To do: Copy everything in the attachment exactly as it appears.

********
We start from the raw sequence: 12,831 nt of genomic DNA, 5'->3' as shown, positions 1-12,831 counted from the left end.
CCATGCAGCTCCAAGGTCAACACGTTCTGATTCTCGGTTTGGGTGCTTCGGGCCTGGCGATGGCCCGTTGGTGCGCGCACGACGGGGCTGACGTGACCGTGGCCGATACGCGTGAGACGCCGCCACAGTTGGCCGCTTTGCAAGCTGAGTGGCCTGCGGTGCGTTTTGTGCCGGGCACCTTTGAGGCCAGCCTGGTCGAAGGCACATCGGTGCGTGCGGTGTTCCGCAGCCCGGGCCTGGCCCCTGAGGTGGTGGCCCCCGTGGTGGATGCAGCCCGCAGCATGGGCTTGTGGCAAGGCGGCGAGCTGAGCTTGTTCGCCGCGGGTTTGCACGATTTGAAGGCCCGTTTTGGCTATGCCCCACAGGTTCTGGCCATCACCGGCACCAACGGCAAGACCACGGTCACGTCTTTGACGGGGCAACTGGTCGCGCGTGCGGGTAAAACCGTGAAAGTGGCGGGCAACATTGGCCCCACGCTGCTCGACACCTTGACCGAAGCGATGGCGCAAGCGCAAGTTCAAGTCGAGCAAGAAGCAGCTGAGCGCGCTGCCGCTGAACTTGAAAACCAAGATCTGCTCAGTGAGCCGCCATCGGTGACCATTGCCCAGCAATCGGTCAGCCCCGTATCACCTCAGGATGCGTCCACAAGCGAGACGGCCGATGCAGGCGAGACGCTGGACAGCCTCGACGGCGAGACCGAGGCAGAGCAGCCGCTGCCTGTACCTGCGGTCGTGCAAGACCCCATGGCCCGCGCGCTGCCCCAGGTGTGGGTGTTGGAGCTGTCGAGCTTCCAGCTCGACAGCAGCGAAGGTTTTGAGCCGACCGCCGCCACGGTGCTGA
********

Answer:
We start from the raw sequence: 12,831 nt of genomic DNA, 5'->3' as shown, positions 1-12,831 counted from the left end.
CCATGCAGCTCCAAGGTCAACACGTTCTGATTCTCGGTTTGGGTGCTTCGGGCCTGGCGATGGCCCGTTGGTGCGCGCACGACGGGGCTGACGTGACCGTGGCCGATACGCGTGAGACGCCGCCACAGTTGGCCGCTTTGCAAGCTGAGTGGCCTGCGGTGCGTTTTGTGCCGGGCACCTTTGAGGCCAGCCTGGTCGAAGGCACATCGGTGCGTGCGGTGTTCCGCAGCCCGGGCCTGGCCCCTGAGGTGGTGGCCCCCGTGGTGGATGCAGCCCGCAGCATGGGCTTGTGGCAAGGCGGCGAGCTGAGCTTGTTCGCCGCGGGTTTGCACGATTTGAAGGCCCGTTTTGGCTATGCCCCACAGGTTCTGGCCATCACCGGCACCAACGGCAAGACCACGGTCACGTCTTTGACGGGGCAACTGGTCGCGCGTGCGGGTAAAACCGTGAAAGTGGCGGGCAACATTGGCCCCACGCTGCTCGACACCTTGACCGAAGCGATGGCGCAAGCGCAAGTTCAAGTCGAGCAAGAAGCAGCTGAGCGCGCTGCCGCTGAACTTGAAAACCAAGATCTGCTCAGTGAGCCGCCATCGGTGACCATTGCCCAGCAATCGGTCAGCCCCGTATCACCTCAGGATGCGTCCACAAGCGAGACGGCCGATGCAGGCGAGACGCTGGACAGCCTCGACGGCGAGACCGAGGCAGAGCAGCCGCTGCCTGTACCTGCGGTCGTGCAAGACCCCATGGCCCGCGCGCTGCCCCAGGTGTGGGTGTTGGAGCTGTCGAGCTTCCAGCTCGACAGCAGCGAAGGTTTTGAGCCGACCGCCGCCACGGTGCTGA